Well, if you can’t tell from the title, food cravings have set in full force. I would pay a good 30 soles for a crisp, juicy Wanigan pickle. 20 more soles for a nice Styrofoam soup bowl of Intermission Deli pickles- an even 50 if you throw in a nice veggie sandwich with all the fixin’s. For a while, I was simply craving pickles in general. This is a holdover from the exceptionally bad pickles available in Columbus. My standards have lowered in the past year. However, at this point, I have my specific cravings, only able to be satisfied with the high standards of Bay City’s finest. Actually, I could probably get away with a Peanut Barrel pickle, courtesy of East Lansing, but there is no Ohio pickle that could do the job.
Actually, as long as we’re discussing these things, Columbus, OH, in general, sucks in terms of food. Sure, you can satisfy the chain cravings- Panera, Cosi, etc., but they just don’t have the cool, delicious local specialties. Now, Bay City, MI really only does the deli better than anywhere else. Yes, I realize that Los Cuatro Amigos is pretty good, Tommy V’s has some nice pasta, and all those other Bay City places are nice. However, I have lived in the Mecca of local restaurants: East Lansing, MI.
I realize that this doesn’t make sense. Columbus is much bigger and has a great local restaurant scene, according to sources. However, East Lansing does really good food from all over the world at amazing prices. I think I have already passed the peak of my culinary experiences in college. Even when I’m not being subjected to the same food every day like I am here, I dream of the wonders of East Lansing cuisine. I think I would burst into tears and find religion if someone showed up at my door with a guacamole tostada with a side of chips and salsa from El Azteco right now. I would cloister myself and dedicate my life to God if it meant that I could have El Azteco, Lou and Harry’s, Peanut Barrel, Flat’s, Thai Kitchen, Georgio's, Peking Express, and Caruso’s whenever I wanted them. I would also probably be very fat.
It’s funny, since I’ve been here, I never crave things that I can make myself at home. I don’t think I’m a bad cook. In Columbus, I like my fajitas, salsas, green bean casseroles, soups, salads, and fake meat specialties. (Sandip claims to like most of them, too….) In fact, I really enjoy cooking and am always a little disappointed when we have people over and they don’t eat my food. Every time we’ve had people in from out of town, they’ve wanted to help cook, which is sweet. But, I’m always sort of sad that they wouldn’t rather see what kind of food I might make for them. Because I like my food and I like to cook. However, I CRAVE that mystical haven of deliciousness that is East Lansing, plus the deli-riffic amazingness of Bay City. I dream about them at night and wake up with my tummy growling. I come close to tears with every bad meal I’ve ever consumed, knowing that I could have had something so much better, if only I’d decided to stay in Michigan.
It may seem melodramatic, but it’s the truth. I don’t know why I don’t crave homemade food. Perhaps it is a remnant from childhood (I told you all that hash was terrible, Mom!). I don’t think either of my parents really LIKES to cook. They’re not terrible at it. My dad has made this odd concoction called Nofakejake that is sort of a crowd pleaser… J Just kidding, Dad! We’ll have to try it out with fake meat one of these days!! My mom can open a can of German Potato Salad with the best of ‘em! (Actually, I could go for some meat-less German Potato Salad… ) However, cooking for them always seemed like a stressful experience (probably because I am such a picky eater) and why not just eat out instead? Bay City food is pretty good. If nothing else, the fast food selection is pretty choice. The Chinese food is something that makes the crave list sometimes. So, I think I am pre-disposed towards preferring restaurant food. Especially for guests and special occasions!! My brother and I used to get excited when one of my mom’s business associates would come into town because it meant pizza and “real pop.” (Pop with caffeine… yes, I continue to have that problem) Sometimes, it’d mean Chinese food. However, in my family, you could not have a guest over and not get them “nice food,” which meant eating out on the town. If you were eating homemade food, it was either a holiday (and justified taking a long time to cook some ridiculous meal including turkey or ham, which also meant that everyone was bringing something. Potlucks were their own special occasion and should count separately.) or you were telling them that they just weren’t as important as other people. During sleep-overs, I would eat dinner at the other little girls’ houses and would be secretly offended that their mom was cooking. When they ate at MY house, we usually had pizza.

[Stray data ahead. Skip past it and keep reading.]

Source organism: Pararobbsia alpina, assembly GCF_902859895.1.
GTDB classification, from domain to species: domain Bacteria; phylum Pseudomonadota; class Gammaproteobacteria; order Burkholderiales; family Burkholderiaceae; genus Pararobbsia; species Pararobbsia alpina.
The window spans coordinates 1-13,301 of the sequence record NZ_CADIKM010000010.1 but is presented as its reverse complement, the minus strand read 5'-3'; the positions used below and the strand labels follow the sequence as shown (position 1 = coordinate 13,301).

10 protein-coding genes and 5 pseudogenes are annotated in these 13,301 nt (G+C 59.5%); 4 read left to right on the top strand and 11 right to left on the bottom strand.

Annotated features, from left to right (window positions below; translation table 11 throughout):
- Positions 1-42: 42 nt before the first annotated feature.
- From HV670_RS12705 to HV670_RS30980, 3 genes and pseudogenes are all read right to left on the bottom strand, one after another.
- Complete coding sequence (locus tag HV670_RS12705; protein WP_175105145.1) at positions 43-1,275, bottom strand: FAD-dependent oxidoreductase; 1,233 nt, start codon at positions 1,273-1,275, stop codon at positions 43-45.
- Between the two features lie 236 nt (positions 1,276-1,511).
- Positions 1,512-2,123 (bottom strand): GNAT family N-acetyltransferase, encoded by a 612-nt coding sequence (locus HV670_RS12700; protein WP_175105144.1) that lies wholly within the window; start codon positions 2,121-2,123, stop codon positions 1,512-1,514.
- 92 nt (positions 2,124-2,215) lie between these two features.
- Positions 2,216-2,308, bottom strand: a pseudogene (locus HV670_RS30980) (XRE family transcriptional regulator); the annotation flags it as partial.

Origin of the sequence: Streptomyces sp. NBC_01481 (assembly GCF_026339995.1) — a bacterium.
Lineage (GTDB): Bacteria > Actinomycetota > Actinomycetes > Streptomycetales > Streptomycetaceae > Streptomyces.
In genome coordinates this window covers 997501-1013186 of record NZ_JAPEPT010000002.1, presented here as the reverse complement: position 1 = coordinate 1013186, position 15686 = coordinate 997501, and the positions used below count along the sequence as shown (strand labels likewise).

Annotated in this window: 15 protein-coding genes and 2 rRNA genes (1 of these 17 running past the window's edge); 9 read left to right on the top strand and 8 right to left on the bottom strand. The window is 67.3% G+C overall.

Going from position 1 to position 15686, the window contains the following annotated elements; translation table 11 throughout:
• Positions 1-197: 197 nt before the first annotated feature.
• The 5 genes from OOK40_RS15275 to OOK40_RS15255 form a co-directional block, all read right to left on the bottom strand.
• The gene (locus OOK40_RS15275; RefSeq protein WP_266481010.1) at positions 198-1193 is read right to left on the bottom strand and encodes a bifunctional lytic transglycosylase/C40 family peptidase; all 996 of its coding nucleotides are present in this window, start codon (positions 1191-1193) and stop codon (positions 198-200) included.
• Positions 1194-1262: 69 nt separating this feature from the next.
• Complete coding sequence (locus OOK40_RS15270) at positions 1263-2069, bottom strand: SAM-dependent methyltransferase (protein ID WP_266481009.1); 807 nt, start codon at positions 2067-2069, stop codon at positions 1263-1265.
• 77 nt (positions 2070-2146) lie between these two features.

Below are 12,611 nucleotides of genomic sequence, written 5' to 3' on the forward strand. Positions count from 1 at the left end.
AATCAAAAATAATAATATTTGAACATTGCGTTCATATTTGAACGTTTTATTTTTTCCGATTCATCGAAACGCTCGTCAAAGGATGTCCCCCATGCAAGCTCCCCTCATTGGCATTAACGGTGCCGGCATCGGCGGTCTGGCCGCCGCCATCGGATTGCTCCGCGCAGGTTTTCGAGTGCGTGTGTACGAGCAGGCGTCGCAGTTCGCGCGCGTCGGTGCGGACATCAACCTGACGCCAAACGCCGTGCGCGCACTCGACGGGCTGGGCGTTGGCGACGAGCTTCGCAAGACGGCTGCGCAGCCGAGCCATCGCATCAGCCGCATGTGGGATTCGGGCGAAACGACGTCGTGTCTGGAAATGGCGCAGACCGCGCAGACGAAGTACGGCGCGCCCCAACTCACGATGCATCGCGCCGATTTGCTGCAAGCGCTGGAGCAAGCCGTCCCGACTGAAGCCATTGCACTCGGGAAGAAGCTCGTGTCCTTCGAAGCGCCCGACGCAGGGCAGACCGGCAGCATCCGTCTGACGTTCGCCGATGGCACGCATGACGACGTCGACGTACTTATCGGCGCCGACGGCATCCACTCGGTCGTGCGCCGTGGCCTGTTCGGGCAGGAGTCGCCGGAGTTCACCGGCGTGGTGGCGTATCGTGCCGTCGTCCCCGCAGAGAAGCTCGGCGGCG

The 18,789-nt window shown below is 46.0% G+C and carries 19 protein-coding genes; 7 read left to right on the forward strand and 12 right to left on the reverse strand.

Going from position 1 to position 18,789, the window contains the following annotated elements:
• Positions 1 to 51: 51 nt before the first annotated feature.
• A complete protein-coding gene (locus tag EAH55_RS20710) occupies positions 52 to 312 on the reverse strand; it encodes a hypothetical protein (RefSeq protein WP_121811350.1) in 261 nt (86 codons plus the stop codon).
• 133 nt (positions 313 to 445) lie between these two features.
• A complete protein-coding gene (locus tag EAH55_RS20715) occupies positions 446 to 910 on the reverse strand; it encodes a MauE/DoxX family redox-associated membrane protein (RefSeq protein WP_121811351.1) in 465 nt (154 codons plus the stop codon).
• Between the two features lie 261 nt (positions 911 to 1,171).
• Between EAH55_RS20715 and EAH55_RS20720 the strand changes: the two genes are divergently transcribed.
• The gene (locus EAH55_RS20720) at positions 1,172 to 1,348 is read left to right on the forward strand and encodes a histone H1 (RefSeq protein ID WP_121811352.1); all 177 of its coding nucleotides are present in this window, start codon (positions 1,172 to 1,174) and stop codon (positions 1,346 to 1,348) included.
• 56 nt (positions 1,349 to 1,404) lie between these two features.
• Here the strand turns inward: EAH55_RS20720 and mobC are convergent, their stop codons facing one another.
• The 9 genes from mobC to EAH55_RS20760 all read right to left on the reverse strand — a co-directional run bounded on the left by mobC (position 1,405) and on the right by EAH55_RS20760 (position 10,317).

Of course, my addiction to eating out is probably causing all of my fabulous health problems. I’ve also grown up to appreciate a home cooked meal. In fact, the best food I’ve had in Peru has come from the little abuelita at Mi Casa that cooked for me when I was sick. She was utterly sweet and gave me flashbacks to my own Grandma Florie when I was a little girl. I got to stay in bed, and she made me food and took me to the doctor. I suppose this would be the time to admit that I miss my friends and family much more than I miss the food. Hunger passes, but love is forever. Not that I wouldn’t like to have both. Tell you what, in August, we can all meet at El Azteco and I can have the best of all worlds. Especially if my parents bring some Bay City pickles.
Love you, Miss you. Have a pickle in remembrance of your homesick little Sarah.